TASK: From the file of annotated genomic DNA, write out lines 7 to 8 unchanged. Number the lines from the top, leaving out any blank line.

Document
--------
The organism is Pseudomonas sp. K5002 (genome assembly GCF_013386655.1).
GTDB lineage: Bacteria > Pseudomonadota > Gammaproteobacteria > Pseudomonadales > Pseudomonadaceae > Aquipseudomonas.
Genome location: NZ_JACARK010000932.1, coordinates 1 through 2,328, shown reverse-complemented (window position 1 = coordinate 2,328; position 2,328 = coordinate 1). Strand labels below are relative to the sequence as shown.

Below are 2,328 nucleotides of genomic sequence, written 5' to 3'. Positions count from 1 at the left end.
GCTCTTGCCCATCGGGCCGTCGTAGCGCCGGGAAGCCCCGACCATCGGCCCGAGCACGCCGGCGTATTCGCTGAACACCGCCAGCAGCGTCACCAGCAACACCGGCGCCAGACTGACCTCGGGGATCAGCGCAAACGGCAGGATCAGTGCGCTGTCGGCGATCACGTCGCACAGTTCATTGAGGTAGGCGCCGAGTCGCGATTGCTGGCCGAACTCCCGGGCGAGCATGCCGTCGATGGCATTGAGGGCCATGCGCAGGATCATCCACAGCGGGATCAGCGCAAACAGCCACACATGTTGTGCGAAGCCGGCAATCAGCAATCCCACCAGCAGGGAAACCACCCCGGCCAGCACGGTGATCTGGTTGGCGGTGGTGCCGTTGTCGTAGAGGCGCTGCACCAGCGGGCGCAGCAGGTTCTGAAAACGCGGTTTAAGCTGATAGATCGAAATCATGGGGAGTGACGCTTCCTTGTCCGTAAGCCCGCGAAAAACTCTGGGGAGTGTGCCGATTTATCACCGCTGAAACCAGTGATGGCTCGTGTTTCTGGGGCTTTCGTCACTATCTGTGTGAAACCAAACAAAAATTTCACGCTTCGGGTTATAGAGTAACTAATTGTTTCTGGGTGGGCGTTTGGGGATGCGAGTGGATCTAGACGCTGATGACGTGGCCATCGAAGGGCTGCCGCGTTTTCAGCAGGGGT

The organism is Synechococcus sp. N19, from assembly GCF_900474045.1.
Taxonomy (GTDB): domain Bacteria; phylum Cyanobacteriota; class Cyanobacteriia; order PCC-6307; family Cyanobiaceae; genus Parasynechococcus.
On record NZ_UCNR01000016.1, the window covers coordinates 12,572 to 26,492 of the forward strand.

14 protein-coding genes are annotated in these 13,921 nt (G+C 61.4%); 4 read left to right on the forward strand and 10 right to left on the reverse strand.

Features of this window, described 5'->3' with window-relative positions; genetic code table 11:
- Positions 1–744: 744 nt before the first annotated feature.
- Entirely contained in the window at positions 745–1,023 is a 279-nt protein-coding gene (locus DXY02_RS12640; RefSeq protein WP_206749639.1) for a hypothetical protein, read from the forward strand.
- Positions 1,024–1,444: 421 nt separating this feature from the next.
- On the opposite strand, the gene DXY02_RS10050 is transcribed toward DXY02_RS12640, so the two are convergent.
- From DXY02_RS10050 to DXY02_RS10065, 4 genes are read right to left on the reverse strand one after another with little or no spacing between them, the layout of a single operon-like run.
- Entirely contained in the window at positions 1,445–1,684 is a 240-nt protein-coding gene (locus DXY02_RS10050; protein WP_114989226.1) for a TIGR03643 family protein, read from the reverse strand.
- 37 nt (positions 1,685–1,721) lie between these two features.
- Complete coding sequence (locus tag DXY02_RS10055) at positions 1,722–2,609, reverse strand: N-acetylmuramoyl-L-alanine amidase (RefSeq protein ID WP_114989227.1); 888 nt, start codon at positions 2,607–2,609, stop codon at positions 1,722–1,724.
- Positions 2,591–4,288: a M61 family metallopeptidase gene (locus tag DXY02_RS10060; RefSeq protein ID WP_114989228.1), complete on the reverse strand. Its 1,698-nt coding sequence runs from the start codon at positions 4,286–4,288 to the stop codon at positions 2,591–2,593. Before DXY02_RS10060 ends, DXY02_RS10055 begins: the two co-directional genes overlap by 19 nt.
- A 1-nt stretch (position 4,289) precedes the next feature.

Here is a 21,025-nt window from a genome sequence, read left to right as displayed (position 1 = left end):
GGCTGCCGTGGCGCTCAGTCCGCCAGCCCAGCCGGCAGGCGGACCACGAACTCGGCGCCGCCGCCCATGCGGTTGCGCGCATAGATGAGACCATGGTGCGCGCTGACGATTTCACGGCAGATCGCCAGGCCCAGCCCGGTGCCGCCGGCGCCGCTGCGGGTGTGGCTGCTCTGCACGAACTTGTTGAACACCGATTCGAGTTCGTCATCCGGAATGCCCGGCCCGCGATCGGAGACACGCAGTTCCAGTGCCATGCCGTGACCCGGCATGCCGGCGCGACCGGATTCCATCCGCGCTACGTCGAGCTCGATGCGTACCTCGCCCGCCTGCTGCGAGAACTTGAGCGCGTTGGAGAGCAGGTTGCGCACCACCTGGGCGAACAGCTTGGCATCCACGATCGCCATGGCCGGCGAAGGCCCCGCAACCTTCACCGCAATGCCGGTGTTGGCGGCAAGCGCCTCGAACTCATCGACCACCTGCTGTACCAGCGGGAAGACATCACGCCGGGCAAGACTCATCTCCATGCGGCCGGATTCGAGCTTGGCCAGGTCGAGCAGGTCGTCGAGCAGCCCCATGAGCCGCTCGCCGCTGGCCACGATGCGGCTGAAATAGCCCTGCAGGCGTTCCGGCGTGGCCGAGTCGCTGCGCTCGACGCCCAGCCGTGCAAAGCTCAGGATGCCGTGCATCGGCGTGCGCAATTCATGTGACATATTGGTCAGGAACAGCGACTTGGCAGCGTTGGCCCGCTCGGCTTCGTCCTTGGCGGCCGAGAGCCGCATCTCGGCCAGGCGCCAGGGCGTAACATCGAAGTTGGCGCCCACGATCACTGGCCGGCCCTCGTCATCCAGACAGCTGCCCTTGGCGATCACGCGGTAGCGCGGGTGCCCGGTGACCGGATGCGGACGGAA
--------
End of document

Taxonomy (GTDB): domain Bacteria; phylum Cyanobacteriota; class Cyanobacteriia; order PCC-6307; family Cyanobiaceae; genus Parasynechococcus.
On record NZ_UCNR01000016.1, the window covers coordinates 12,572 to 26,492 of the forward strand.